Sheriff's Office will need time to train 10 new deputies financed by budget increase.
When Manatee County Sheriff Rick Wells started the new fiscal year Oct. 1, he was armed with nearly $1 million more than last year to put deputies on Manatee County roadways.
Now the Sheriff’s Office is diligently working to hire and train 10 new deputies to help meet the demands from growth on the Sheriff’s Office, as well as to fill 10 positions lost through attrition.
“We are constantly recruiting and trying to fill vacancies,” Wells said. “The challenge is finding qualified people.”
With funding now in place, the Sheriff’s Office will continue recruiting candidates, and it might sponsor an academy, which would mean it would prescreen and hire a group of deputies and then pay for them to attend Manatee Technical College’s Law Enforcement Academy. Schooling costs about $5,000 per deputy, plus the new hires are paid to go through training.
Wells said such a program ensures academy graduates are employable and gives the Sheriff’s Office deputies immediately upon student graduation.
After deputies graduate and are hired by the Sheriff’s Office, they are first assigned to the Telephone Reporting Unit to get hands-on training that deals with the public and writes police reports.
Wells said that detail typically lasts one to four months or until there is a large enough group of new hires to begin 12 weeks of field training. Successful training then means deputies can be assigned for patrol or other duties.
Wells said that of the 10 new positions, at least one will be assigned to the traffic unit to help keep up with demand from roadway accidents and speed enforcement. He said Florida Highway Patrol isn’t properly staffed to respond to roadway accidents, and the Sheriff’s Office is now handling about 200 crashes per month, so residents aren’t waiting for two to three hours for a highway patrol officer to arrive on scene.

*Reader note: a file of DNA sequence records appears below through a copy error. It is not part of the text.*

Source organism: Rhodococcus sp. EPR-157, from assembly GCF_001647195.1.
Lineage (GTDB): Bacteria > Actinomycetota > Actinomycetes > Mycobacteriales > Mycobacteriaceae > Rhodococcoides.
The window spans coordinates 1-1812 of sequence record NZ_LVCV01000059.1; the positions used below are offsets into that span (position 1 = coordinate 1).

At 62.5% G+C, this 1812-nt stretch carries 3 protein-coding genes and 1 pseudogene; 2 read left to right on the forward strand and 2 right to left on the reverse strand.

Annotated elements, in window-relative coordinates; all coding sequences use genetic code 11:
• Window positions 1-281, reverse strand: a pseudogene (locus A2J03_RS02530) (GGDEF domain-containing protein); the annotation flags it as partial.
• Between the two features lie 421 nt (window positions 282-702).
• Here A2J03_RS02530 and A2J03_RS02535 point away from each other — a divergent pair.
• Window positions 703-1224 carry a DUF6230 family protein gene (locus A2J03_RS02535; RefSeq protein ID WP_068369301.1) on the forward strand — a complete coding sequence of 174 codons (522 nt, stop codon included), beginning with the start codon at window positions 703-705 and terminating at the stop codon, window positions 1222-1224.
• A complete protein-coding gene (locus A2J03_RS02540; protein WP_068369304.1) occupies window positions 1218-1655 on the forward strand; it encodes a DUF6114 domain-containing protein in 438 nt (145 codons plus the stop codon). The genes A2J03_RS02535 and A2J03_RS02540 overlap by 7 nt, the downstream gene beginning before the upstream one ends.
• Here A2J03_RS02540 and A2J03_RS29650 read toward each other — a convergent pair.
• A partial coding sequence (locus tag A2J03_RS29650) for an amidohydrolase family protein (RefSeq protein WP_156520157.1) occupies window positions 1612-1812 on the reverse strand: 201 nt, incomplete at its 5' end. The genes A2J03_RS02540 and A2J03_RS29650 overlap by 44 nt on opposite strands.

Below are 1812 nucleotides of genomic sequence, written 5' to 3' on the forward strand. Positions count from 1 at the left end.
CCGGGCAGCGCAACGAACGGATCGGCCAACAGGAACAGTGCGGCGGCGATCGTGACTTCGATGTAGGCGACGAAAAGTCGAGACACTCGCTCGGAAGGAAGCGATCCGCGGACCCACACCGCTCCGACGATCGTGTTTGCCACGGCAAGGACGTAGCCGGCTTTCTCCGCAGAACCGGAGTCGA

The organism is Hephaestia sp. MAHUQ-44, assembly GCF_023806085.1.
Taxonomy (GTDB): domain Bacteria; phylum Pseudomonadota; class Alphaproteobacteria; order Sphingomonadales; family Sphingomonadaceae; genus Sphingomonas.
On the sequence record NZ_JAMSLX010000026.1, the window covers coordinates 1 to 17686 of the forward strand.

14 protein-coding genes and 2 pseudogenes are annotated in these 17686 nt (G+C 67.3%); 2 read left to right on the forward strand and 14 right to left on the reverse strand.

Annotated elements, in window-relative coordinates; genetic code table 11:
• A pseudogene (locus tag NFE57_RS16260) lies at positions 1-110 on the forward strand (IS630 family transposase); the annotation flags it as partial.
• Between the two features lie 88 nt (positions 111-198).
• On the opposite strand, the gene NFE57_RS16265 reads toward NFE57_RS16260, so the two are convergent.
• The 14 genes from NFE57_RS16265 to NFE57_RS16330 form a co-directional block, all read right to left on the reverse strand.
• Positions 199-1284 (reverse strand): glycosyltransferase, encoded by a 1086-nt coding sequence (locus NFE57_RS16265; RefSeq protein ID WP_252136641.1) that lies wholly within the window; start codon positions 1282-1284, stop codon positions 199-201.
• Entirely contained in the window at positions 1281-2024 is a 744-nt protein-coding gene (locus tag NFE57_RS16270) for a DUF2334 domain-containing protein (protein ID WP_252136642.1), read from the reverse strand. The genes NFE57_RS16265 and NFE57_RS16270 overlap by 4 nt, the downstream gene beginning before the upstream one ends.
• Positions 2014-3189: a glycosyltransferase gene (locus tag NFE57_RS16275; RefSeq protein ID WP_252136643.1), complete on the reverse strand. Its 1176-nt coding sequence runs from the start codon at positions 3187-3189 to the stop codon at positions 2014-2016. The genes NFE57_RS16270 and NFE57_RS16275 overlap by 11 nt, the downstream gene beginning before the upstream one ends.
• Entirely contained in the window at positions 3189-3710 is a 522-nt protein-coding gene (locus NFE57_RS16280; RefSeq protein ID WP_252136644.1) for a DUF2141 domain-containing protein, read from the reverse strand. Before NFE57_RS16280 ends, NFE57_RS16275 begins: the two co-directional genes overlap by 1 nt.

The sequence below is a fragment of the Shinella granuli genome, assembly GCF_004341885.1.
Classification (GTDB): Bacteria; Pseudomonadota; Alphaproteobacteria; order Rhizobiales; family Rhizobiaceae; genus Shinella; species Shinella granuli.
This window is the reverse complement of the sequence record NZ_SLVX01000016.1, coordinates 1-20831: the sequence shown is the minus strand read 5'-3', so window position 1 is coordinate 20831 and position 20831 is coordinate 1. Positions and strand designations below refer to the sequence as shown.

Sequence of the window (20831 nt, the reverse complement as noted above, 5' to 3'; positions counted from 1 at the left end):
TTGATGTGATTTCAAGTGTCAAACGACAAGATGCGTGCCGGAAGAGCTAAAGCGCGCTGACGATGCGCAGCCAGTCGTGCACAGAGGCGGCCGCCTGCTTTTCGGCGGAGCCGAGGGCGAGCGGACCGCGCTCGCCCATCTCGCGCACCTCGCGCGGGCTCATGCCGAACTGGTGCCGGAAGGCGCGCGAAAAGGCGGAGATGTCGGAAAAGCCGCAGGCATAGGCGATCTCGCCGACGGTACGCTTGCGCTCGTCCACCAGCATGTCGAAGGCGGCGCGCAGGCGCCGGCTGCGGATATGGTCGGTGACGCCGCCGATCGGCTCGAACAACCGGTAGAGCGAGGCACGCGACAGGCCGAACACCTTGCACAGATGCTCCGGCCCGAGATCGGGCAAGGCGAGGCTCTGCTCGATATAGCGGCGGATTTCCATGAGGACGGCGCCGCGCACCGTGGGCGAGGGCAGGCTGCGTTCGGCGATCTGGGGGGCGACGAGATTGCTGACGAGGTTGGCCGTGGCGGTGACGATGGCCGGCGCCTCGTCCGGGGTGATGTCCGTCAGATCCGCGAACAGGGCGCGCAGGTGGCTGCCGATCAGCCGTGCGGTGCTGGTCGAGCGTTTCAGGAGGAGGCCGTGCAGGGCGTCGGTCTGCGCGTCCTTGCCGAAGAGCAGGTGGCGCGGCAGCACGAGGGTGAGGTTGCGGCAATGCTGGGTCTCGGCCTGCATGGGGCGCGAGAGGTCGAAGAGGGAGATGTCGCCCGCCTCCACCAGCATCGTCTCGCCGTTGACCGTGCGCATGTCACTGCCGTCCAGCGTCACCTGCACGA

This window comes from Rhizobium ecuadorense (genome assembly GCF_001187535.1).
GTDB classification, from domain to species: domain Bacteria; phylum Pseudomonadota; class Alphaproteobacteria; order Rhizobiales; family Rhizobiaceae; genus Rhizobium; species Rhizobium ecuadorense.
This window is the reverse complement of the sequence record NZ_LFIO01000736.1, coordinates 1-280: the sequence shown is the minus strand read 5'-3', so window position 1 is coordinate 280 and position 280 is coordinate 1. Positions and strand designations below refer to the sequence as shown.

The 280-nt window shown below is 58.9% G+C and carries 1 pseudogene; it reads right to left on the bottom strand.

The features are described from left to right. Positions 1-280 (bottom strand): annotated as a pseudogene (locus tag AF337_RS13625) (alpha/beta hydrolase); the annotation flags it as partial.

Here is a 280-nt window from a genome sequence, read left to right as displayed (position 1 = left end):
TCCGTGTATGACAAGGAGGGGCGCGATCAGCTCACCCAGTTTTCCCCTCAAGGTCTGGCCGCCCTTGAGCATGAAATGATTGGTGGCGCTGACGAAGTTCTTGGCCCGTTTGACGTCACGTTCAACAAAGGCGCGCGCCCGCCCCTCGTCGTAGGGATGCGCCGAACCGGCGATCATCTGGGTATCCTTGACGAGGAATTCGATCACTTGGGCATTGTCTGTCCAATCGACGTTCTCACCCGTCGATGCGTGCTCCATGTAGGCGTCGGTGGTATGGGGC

“We get a lot of traffic complaints,” Wells said. “We understand the issue. We are doing everything we can to respond to those complaints. Most of it is speeding. We’re picking up the slack for the Florida Highway Patrol. They’re so understaffed.”
He said he has not figured out placement for the other hires. However, he expects many will help in District 3, which spans from east of Interstate 75 from University Parkway to the Manatee River, as well as all unincorporated territory north of the river, including Parrish, Ellenton and Palmetto. It covers about 740 square miles.
Wells said he still wants to create a new unit to cover the greater Lakewood Ranch area, but it likely will take at least two more years, assuming the county continues to fund more deputy positions. The idea is to split up District 3 to separate the area north of the Manatee River from the greater Lakewood Ranch area south of the river. Wells said creating such a unit would take about $2.5 million.
“We’re going to need positions every year until we get caught up with this growth or until it slows down — I don’t see that happening anytime soon,” Wells said. “We still have deputies out there working that zone. We’re making it work.”
Wells said having a temporary substation at 14544 Arbor Green Trail, just east of Lorraine Corners shopping plaza, has benefited deputies and residents alike. Since it opened in January, the substation has provided deputies with a place to complete reports and other business without having to drive to a substation out of their patrol zone. Wells said that helps decrease response times and increases proactive patrols.
Residents have also had a convenient location at which to report crimes, he said.
Wells said it will be a year before at least some of the 10 new patrol deputies will be ready for the road, but the Sheriff’s Office is working to address the community’s needs as best it can.